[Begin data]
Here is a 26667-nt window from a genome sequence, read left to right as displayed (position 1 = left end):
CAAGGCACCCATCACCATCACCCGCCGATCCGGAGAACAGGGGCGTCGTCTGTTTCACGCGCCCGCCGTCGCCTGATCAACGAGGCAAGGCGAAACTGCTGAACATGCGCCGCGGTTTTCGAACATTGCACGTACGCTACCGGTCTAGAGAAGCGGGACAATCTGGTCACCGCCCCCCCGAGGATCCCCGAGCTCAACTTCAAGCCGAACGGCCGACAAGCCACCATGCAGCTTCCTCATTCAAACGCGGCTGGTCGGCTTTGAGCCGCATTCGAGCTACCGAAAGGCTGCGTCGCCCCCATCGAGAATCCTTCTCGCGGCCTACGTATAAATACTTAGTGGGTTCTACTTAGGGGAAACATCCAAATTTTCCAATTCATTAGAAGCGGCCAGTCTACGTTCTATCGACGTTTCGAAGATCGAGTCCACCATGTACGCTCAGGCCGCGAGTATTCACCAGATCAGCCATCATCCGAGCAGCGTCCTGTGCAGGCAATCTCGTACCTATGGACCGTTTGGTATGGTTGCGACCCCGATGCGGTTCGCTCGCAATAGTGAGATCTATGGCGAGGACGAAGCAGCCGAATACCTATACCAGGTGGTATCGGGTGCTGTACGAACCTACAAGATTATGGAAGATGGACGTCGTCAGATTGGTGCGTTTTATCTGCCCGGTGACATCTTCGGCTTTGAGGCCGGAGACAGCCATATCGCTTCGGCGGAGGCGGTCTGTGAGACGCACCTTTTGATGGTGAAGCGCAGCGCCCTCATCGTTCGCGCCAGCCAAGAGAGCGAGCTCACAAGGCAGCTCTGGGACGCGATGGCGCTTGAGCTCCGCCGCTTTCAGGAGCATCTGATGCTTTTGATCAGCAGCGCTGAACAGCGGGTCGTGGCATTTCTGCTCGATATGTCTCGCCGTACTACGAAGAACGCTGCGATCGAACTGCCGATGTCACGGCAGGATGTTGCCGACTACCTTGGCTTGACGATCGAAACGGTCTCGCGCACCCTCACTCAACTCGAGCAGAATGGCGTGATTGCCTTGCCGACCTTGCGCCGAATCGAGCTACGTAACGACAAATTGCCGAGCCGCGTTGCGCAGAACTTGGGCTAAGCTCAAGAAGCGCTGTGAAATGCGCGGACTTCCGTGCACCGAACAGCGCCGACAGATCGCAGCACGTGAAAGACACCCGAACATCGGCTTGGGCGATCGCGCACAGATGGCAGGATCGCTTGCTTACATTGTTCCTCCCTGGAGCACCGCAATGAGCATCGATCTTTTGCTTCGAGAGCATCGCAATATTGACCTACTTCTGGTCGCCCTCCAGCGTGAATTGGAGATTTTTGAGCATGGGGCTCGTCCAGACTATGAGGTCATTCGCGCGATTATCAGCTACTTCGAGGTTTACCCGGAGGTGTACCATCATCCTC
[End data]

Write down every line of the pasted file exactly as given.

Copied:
Here is a 26667-nt window from a genome sequence, read left to right as displayed (position 1 = left end):
CAAGGCACCCATCACCATCACCCGCCGATCCGGAGAACAGGGGCGTCGTCTGTTTCACGCGCCCGCCGTCGCCTGATCAACGAGGCAAGGCGAAACTGCTGAACATGCGCCGCGGTTTTCGAACATTGCACGTACGCTACCGGTCTAGAGAAGCGGGACAATCTGGTCACCGCCCCCCCGAGGATCCCCGAGCTCAACTTCAAGCCGAACGGCCGACAAGCCACCATGCAGCTTCCTCATTCAAACGCGGCTGGTCGGCTTTGAGCCGCATTCGAGCTACCGAAAGGCTGCGTCGCCCCCATCGAGAATCCTTCTCGCGGCCTACGTATAAATACTTAGTGGGTTCTACTTAGGGGAAACATCCAAATTTTCCAATTCATTAGAAGCGGCCAGTCTACGTTCTATCGACGTTTCGAAGATCGAGTCCACCATGTACGCTCAGGCCGCGAGTATTCACCAGATCAGCCATCATCCGAGCAGCGTCCTGTGCAGGCAATCTCGTACCTATGGACCGTTTGGTATGGTTGCGACCCCGATGCGGTTCGCTCGCAATAGTGAGATCTATGGCGAGGACGAAGCAGCCGAATACCTATACCAGGTGGTATCGGGTGCTGTACGAACCTACAAGATTATGGAAGATGGACGTCGTCAGATTGGTGCGTTTTATCTGCCCGGTGACATCTTCGGCTTTGAGGCCGGAGACAGCCATATCGCTTCGGCGGAGGCGGTCTGTGAGACGCACCTTTTGATGGTGAAGCGCAGCGCCCTCATCGTTCGCGCCAGCCAAGAGAGCGAGCTCACAAGGCAGCTCTGGGACGCGATGGCGCTTGAGCTCCGCCGCTTTCAGGAGCATCTGATGCTTTTGATCAGCAGCGCTGAACAGCGGGTCGTGGCATTTCTGCTCGATATGTCTCGCCGTACTACGAAGAACGCTGCGATCGAACTGCCGATGTCACGGCAGGATGTTGCCGACTACCTTGGCTTGACGATCGAAACGGTCTCGCGCACCCTCACTCAACTCGAGCAGAATGGCGTGATTGCCTTGCCGACCTTGCGCCGAATCGAGCTACGTAACGACAAATTGCCGAGCCGCGTTGCGCAGAACTTGGGCTAAGCTCAAGAAGCGCTGTGAAATGCGCGGACTTCCGTGCACCGAACAGCGCCGACAGATCGCAGCACGTGAAAGACACCCGAACATCGGCTTGGGCGATCGCGCACAGATGGCAGGATCGCTTGCTTACATTGTTCCTCCCTGGAGCACCGCAATGAGCATCGATCTTTTGCTTCGAGAGCATCGCAATATTGACCTACTTCTGGTCGCCCTCCAGCGTGAATTGGAGATTTTTGAGCATGGGGCTCGTCCAGACTATGAGGTCATTCGCGCGATTATCAGCTACTTCGAGGTTTACCCGGAGGTGTACCATCATCCTC